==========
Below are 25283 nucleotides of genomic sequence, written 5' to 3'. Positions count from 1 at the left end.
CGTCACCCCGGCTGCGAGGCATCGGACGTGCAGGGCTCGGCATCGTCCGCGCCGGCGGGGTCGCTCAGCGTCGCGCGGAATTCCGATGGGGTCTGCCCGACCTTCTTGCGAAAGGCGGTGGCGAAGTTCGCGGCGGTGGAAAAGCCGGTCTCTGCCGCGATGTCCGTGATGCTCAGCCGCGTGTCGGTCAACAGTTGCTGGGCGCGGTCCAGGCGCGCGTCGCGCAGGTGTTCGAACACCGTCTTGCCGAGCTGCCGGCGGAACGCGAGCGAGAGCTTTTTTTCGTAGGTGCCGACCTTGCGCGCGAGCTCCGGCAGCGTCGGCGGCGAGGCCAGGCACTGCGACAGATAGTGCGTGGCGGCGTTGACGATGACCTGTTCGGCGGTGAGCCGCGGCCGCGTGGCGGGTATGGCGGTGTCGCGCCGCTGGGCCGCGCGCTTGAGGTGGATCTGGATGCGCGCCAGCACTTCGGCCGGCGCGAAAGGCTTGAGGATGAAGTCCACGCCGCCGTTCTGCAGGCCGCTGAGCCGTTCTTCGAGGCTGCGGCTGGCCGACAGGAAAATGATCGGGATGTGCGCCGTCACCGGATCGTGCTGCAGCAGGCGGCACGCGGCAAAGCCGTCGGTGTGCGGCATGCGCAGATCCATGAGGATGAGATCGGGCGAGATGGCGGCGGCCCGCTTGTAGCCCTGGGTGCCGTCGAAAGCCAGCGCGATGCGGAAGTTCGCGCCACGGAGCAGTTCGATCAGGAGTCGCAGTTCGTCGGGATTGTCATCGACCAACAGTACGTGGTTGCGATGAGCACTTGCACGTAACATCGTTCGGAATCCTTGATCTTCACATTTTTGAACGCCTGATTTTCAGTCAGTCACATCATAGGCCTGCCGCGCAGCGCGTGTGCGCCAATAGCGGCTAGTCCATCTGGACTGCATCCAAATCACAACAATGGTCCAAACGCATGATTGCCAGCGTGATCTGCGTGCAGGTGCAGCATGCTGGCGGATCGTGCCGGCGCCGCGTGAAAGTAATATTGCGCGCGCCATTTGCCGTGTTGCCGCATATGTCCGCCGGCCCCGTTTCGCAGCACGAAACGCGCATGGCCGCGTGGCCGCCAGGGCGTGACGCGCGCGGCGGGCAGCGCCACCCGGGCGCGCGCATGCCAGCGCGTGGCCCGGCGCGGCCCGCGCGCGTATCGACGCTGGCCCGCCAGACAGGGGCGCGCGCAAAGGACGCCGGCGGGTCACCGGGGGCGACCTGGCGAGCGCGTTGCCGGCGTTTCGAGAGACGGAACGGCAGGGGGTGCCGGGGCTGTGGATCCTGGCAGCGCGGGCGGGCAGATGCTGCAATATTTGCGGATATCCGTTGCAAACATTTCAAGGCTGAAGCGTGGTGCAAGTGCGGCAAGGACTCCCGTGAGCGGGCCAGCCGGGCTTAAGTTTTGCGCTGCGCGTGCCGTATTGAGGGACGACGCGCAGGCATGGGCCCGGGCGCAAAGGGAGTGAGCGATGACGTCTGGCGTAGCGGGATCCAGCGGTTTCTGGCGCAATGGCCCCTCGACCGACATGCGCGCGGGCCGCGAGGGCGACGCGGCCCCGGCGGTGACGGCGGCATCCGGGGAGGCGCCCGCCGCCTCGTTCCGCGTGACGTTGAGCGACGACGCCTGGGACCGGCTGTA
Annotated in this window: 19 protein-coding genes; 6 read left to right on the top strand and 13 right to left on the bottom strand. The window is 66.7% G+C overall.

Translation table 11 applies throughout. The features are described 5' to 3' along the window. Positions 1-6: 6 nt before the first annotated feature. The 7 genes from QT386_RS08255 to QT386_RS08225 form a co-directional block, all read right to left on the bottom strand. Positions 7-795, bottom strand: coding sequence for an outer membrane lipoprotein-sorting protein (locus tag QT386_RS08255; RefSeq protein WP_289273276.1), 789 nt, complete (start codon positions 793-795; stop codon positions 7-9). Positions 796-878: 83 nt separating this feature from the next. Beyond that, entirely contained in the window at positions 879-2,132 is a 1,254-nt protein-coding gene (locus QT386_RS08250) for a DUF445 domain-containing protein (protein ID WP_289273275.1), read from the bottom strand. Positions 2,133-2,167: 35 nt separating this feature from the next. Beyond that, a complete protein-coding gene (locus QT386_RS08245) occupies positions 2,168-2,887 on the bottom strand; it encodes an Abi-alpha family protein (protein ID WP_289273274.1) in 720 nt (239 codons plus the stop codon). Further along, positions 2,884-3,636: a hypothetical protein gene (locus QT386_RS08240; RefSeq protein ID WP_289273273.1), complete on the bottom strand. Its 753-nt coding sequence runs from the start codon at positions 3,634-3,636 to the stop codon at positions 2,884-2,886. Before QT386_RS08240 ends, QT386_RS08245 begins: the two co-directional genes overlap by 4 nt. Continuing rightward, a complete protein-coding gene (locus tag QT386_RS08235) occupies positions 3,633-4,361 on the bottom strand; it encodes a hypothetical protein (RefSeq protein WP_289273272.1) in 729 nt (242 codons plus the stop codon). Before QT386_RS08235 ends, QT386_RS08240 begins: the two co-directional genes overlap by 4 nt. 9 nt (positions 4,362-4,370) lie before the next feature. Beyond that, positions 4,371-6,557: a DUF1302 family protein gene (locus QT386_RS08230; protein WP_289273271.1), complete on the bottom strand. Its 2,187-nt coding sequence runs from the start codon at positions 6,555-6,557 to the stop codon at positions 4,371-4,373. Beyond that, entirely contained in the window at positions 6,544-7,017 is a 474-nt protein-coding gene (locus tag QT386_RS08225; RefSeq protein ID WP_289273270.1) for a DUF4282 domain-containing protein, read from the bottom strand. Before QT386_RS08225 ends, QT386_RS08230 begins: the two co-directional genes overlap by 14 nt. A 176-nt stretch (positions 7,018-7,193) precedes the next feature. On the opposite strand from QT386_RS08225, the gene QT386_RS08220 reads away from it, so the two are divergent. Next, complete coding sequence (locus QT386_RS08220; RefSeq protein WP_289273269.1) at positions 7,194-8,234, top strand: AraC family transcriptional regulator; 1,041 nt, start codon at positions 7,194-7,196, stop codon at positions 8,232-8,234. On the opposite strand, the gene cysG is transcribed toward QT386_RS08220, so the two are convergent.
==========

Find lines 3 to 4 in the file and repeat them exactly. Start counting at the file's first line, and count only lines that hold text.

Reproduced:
Annotated in this window: 19 protein-coding genes; 6 read left to right on the top strand and 13 right to left on the bottom strand. The window is 66.7% G+C overall.

Translation table 11 applies throughout. The features are described 5' to 3' along the window. Positions 1-6: 6 nt before the first annotated feature. The 7 genes from QT386_RS08255 to QT386_RS08225 form a co-directional block, all read right to left on the bottom strand. Positions 7-795, bottom strand: coding sequence for an outer membrane lipoprotein-sorting protein (locus tag QT386_RS08255; RefSeq protein WP_289273276.1), 789 nt, complete (start codon positions 793-795; stop codon positions 7-9). Positions 796-878: 83 nt separating this feature from the next. Beyond that, entirely contained in the window at positions 879-2,132 is a 1,254-nt protein-coding gene (locus QT386_RS08250) for a DUF445 domain-containing protein (protein ID WP_289273275.1), read from the bottom strand. Positions 2,133-2,167: 35 nt separating this feature from the next. Beyond that, a complete protein-coding gene (locus QT386_RS08245) occupies positions 2,168-2,887 on the bottom strand; it encodes an Abi-alpha family protein (protein ID WP_289273274.1) in 720 nt (239 codons plus the stop codon). Further along, positions 2,884-3,636: a hypothetical protein gene (locus QT386_RS08240; RefSeq protein ID WP_289273273.1), complete on the bottom strand. Its 753-nt coding sequence runs from the start codon at positions 3,634-3,636 to the stop codon at positions 2,884-2,886. Before QT386_RS08240 ends, QT386_RS08245 begins: the two co-directional genes overlap by 4 nt. Continuing rightward, a complete protein-coding gene (locus tag QT386_RS08235) occupies positions 3,633-4,361 on the bottom strand; it encodes a hypothetical protein (RefSeq protein WP_289273272.1) in 729 nt (242 codons plus the stop codon). Before QT386_RS08235 ends, QT386_RS08240 begins: the two co-directional genes overlap by 4 nt. 9 nt (positions 4,362-4,370) lie before the next feature. Beyond that, positions 4,371-6,557: a DUF1302 family protein gene (locus QT386_RS08230; protein WP_289273271.1), complete on the bottom strand. Its 2,187-nt coding sequence runs from the start codon at positions 6,555-6,557 to the stop codon at positions 4,371-4,373. Beyond that, entirely contained in the window at positions 6,544-7,017 is a 474-nt protein-coding gene (locus tag QT386_RS08225; RefSeq protein ID WP_289273270.1) for a DUF4282 domain-containing protein, read from the bottom strand. Before QT386_RS08225 ends, QT386_RS08230 begins: the two co-directional genes overlap by 14 nt. A 176-nt stretch (positions 7,018-7,193) precedes the next feature. On the opposite strand from QT386_RS08225, the gene QT386_RS08220 reads away from it, so the two are divergent. Next, complete coding sequence (locus QT386_RS08220; RefSeq protein WP_289273269.1) at positions 7,194-8,234, top strand: AraC family transcriptional regulator; 1,041 nt, start codon at positions 7,194-7,196, stop codon at positions 8,232-8,234. On the opposite strand, the gene cysG is transcribed toward QT386_RS08220, so the two are convergent.